British Columbia was rustic and non-pretentiously laid back. We drove for a couple hours between the jutting Purcell and Kootenay ranges. The sky cleared were finally able to camp at Wasa Lake, BC.
June 13, 2004. This day was one of the highlights of the trip. After an easy run around Wasa Lake we headed north along the Kootenay Range, past Radium Hot Springs and into Kootenay National Park. I think this area is one of the most beautiful in North America and one of its best kept secrets. The highway intesected between Canmore (where the 1988 Olympic cross country events were held) and Lake Louise. This is the Ice Fields Highway, sided by jagged peaks, hanging glaciers, and blue green lakes. The clouds broke through and socked, lending a mystical air to our northward trek. The amazing thing was that this was on a weekend in June--traffic was light to almost non-existent. The two hours to Banff went by too quickly. Someday it would be great to return here and meet some friends to run the 170 mile Jasper to Banff Relay.
So far we hadn't seen much wildlife along the way, other than some pronghorn in Wyoming and Montana and the occassional mule deer or elk. That changed as we headed out of Jasper, toward Mount Robson Provincial Park and the Fraser Valley. First we saw a band of Rocky Mountain bighorn sheep, foraging right along the road. I had spent three years researching a transplanted herd of California bighorn sheep in North Dakota. With the exception of the fall rut, you usually could not approach those within a couple hundred meters of those bighorns before they dispersed at a full run. But in Jasper, they were quite tolerant as long as you stayed in your vehicle, or if on foot provided them a respectful distance (unfortunately, even in Canada, many people don't realize that).As we cascaded westward and dropped in elevation, toward Prince George, bear sightings became frequent. The cliche image of a slow-moving, lumbering beast could not be more inaccurate. Bears are amazing athletes and physiological wonder-critters. These bears were always moving, moving, moving--seemingly oblivious to the traffic--in search of food, or in the case of young males, suitable space to stake their claim in life. We camped along the Fraser River about two hours east of Prince George.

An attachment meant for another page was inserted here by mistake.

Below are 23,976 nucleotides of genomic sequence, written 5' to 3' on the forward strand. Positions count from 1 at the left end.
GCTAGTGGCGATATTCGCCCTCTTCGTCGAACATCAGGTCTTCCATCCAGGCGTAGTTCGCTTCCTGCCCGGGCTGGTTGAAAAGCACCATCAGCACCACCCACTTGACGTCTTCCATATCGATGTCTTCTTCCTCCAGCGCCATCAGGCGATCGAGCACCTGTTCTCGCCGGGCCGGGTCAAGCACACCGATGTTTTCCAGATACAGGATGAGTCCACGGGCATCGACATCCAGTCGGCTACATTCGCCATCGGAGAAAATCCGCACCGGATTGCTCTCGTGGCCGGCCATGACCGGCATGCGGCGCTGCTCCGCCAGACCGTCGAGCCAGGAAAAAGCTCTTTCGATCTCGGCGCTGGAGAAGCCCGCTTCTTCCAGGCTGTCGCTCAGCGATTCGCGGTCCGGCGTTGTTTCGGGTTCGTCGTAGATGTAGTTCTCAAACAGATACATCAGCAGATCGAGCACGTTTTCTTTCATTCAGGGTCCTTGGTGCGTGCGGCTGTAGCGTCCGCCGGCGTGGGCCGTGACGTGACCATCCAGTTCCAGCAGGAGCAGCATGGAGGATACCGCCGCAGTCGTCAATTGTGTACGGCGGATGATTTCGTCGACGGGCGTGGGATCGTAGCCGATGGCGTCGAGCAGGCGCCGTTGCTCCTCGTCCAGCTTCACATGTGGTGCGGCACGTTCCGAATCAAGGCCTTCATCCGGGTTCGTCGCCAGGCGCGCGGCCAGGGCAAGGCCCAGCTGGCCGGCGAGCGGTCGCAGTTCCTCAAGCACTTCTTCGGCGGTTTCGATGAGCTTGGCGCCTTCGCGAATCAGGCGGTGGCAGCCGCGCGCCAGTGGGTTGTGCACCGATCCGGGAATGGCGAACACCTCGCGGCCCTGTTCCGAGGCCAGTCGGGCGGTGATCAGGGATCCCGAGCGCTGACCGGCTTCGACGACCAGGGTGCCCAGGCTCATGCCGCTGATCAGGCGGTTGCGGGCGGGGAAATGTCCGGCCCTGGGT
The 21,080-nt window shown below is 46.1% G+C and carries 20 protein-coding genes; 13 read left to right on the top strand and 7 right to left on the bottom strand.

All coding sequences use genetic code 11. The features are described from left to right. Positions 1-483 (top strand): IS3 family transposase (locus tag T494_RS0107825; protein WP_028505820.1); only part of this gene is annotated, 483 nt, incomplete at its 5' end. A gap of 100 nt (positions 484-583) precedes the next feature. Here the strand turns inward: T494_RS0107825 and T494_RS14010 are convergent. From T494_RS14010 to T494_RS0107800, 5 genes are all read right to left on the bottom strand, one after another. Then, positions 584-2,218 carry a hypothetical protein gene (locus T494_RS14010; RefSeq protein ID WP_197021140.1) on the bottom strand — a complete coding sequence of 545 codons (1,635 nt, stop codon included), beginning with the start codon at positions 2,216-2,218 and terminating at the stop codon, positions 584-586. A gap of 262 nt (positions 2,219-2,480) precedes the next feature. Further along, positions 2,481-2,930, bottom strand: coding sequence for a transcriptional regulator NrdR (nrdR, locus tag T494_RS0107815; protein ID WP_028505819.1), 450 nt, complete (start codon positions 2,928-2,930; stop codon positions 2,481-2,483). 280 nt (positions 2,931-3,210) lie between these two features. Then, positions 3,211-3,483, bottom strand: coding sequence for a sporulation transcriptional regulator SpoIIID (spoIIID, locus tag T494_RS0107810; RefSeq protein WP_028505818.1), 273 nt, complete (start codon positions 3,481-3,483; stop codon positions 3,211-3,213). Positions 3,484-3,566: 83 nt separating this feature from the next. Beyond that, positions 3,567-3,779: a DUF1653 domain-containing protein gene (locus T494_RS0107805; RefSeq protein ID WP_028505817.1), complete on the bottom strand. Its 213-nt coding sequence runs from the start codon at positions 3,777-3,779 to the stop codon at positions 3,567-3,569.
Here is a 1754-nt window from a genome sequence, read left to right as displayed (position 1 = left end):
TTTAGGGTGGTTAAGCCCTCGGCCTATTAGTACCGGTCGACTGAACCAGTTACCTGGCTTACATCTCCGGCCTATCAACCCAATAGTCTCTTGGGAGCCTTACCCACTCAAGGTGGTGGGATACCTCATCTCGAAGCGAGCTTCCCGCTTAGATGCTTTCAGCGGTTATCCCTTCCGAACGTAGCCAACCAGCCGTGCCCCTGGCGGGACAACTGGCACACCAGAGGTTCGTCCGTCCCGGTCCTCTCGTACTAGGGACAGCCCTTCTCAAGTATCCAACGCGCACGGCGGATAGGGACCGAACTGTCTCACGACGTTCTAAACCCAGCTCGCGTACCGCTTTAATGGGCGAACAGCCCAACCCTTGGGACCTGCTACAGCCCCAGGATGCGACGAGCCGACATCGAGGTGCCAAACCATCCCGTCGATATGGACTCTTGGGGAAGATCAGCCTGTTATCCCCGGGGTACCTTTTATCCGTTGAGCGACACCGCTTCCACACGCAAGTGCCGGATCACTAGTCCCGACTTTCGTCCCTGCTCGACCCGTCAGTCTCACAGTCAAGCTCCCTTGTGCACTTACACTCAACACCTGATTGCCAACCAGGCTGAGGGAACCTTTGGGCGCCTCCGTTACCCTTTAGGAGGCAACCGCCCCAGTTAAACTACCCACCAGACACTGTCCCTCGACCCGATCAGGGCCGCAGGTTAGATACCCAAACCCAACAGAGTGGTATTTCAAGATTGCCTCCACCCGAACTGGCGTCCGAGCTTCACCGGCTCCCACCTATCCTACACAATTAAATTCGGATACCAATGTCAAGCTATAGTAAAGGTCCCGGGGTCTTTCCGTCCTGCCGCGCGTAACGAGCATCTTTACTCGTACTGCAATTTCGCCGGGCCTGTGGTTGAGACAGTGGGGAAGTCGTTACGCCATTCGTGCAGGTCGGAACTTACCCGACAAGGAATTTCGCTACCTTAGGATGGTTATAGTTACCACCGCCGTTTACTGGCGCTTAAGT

June 14, 2004. We simply drove a long-long way and it rained much of the time. We momentarily considered taking the Cassiar Highway, which is remote and scenic but also time-consuming. Considering the weather, we decided to take the faster route. Passed through Prince George in the morning and pressed on, finally reaching Alaska Highway in the afternoon, near Fort Saint John 57 miles into the 1500 mile highway from Dawson Creek to Fairbanks.